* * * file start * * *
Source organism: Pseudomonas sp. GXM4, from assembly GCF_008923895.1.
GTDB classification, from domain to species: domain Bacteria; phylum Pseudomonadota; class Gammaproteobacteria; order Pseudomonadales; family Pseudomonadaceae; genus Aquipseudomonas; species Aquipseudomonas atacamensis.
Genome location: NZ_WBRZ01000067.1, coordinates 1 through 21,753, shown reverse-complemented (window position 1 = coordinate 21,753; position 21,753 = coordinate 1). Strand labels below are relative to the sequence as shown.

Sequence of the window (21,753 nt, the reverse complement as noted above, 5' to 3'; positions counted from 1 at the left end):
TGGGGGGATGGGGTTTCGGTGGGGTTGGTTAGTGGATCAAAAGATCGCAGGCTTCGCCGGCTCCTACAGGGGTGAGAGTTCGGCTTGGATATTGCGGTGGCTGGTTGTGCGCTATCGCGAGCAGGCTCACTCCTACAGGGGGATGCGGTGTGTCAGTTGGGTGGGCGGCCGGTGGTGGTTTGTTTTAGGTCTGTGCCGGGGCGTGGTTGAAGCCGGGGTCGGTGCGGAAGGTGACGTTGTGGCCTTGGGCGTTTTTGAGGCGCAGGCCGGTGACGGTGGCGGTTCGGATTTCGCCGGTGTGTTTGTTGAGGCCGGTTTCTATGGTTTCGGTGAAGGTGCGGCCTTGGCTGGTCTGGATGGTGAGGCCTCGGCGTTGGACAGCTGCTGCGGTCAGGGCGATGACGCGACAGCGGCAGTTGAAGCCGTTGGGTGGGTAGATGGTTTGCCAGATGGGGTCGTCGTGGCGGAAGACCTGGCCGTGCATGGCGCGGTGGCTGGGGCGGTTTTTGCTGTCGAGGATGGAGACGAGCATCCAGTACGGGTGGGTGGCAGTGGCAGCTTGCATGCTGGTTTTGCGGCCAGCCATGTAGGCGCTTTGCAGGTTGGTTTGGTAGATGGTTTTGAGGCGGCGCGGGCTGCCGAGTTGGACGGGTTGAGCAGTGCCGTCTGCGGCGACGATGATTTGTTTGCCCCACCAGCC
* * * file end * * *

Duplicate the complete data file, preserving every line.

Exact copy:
Source organism: Pseudomonas sp. GXM4, from assembly GCF_008923895.1.
GTDB classification, from domain to species: domain Bacteria; phylum Pseudomonadota; class Gammaproteobacteria; order Pseudomonadales; family Pseudomonadaceae; genus Aquipseudomonas; species Aquipseudomonas atacamensis.
Genome location: NZ_WBRZ01000067.1, coordinates 1 through 21,753, shown reverse-complemented (window position 1 = coordinate 21,753; position 21,753 = coordinate 1). Strand labels below are relative to the sequence as shown.

Sequence of the window (21,753 nt, the reverse complement as noted above, 5' to 3'; positions counted from 1 at the left end):
TGGGGGGATGGGGTTTCGGTGGGGTTGGTTAGTGGATCAAAAGATCGCAGGCTTCGCCGGCTCCTACAGGGGTGAGAGTTCGGCTTGGATATTGCGGTGGCTGGTTGTGCGCTATCGCGAGCAGGCTCACTCCTACAGGGGGATGCGGTGTGTCAGTTGGGTGGGCGGCCGGTGGTGGTTTGTTTTAGGTCTGTGCCGGGGCGTGGTTGAAGCCGGGGTCGGTGCGGAAGGTGACGTTGTGGCCTTGGGCGTTTTTGAGGCGCAGGCCGGTGACGGTGGCGGTTCGGATTTCGCCGGTGTGTTTGTTGAGGCCGGTTTCTATGGTTTCGGTGAAGGTGCGGCCTTGGCTGGTCTGGATGGTGAGGCCTCGGCGTTGGACAGCTGCTGCGGTCAGGGCGATGACGCGACAGCGGCAGTTGAAGCCGTTGGGTGGGTAGATGGTTTGCCAGATGGGGTCGTCGTGGCGGAAGACCTGGCCGTGCATGGCGCGGTGGCTGGGGCGGTTTTTGCTGTCGAGGATGGAGACGAGCATCCAGTACGGGTGGGTGGCAGTGGCAGCTTGCATGCTGGTTTTGCGGCCAGCCATGTAGGCGCTTTGCAGGTTGGTTTGGTAGATGGTTTTGAGGCGGCGCGGGCTGCCGAGTTGGACGGGTTGAGCAGTGCCGTCTGCGGCGACGATGATTTGTTTGCCCCACCAGCC